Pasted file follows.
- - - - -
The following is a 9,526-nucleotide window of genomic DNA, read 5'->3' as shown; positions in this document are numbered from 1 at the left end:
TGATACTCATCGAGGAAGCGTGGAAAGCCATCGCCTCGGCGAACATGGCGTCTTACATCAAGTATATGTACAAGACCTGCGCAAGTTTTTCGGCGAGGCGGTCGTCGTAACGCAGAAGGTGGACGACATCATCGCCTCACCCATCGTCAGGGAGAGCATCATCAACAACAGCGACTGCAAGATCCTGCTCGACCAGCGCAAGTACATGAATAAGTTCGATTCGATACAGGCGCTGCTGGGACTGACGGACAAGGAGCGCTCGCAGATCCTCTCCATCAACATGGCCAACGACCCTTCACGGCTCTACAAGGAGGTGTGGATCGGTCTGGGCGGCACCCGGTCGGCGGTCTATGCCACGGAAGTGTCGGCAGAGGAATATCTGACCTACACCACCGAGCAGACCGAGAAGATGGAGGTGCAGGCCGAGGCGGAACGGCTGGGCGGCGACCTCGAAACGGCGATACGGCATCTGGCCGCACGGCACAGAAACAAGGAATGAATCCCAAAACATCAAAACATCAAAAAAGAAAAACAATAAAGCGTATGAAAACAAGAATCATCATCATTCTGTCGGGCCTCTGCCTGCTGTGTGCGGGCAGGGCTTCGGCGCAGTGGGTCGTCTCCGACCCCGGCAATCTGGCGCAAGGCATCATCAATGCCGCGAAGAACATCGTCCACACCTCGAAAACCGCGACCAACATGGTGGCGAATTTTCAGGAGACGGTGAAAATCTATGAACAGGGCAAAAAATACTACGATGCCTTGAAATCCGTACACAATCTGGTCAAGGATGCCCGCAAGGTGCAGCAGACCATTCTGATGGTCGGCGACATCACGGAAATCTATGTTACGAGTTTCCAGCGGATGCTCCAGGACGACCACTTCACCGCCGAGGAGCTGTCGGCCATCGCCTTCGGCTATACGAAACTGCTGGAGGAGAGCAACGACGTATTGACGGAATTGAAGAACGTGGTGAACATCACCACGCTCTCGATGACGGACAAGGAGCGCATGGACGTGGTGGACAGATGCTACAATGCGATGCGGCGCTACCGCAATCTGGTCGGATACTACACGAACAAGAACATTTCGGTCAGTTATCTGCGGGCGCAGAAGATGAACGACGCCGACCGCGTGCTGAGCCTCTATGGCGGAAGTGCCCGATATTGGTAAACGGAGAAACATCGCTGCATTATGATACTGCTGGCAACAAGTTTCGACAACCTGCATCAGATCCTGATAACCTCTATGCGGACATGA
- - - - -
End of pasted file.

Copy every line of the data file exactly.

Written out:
The following is a 9,526-nucleotide window of genomic DNA, read 5'->3' as shown; positions in this document are numbered from 1 at the left end:
TGATACTCATCGAGGAAGCGTGGAAAGCCATCGCCTCGGCGAACATGGCGTCTTACATCAAGTATATGTACAAGACCTGCGCAAGTTTTTCGGCGAGGCGGTCGTCGTAACGCAGAAGGTGGACGACATCATCGCCTCACCCATCGTCAGGGAGAGCATCATCAACAACAGCGACTGCAAGATCCTGCTCGACCAGCGCAAGTACATGAATAAGTTCGATTCGATACAGGCGCTGCTGGGACTGACGGACAAGGAGCGCTCGCAGATCCTCTCCATCAACATGGCCAACGACCCTTCACGGCTCTACAAGGAGGTGTGGATCGGTCTGGGCGGCACCCGGTCGGCGGTCTATGCCACGGAAGTGTCGGCAGAGGAATATCTGACCTACACCACCGAGCAGACCGAGAAGATGGAGGTGCAGGCCGAGGCGGAACGGCTGGGCGGCGACCTCGAAACGGCGATACGGCATCTGGCCGCACGGCACAGAAACAAGGAATGAATCCCAAAACATCAAAACATCAAAAAAGAAAAACAATAAAGCGTATGAAAACAAGAATCATCATCATTCTGTCGGGCCTCTGCCTGCTGTGTGCGGGCAGGGCTTCGGCGCAGTGGGTCGTCTCCGACCCCGGCAATCTGGCGCAAGGCATCATCAATGCCGCGAAGAACATCGTCCACACCTCGAAAACCGCGACCAACATGGTGGCGAATTTTCAGGAGACGGTGAAAATCTATGAACAGGGCAAAAAATACTACGATGCCTTGAAATCCGTACACAATCTGGTCAAGGATGCCCGCAAGGTGCAGCAGACCATTCTGATGGTCGGCGACATCACGGAAATCTATGTTACGAGTTTCCAGCGGATGCTCCAGGACGACCACTTCACCGCCGAGGAGCTGTCGGCCATCGCCTTCGGCTATACGAAACTGCTGGAGGAGAGCAACGACGTATTGACGGAATTGAAGAACGTGGTGAACATCACCACGCTCTCGATGACGGACAAGGAGCGCATGGACGTGGTGGACAGATGCTACAATGCGATGCGGCGCTACCGCAATCTGGTCGGATACTACACGAACAAGAACATTTCGGTCAGTTATCTGCGGGCGCAGAAGATGAACGACGCCGACCGCGTGCTGAGCCTCTATGGCGGAAGTGCCCGATATTGGTAAACGGAGAAACATCGCTGCATTATGATACTGCTGGCAACAAGTTTCGACAACCTGCATCAGATCCTGATAACCTCTATGCGGACATGA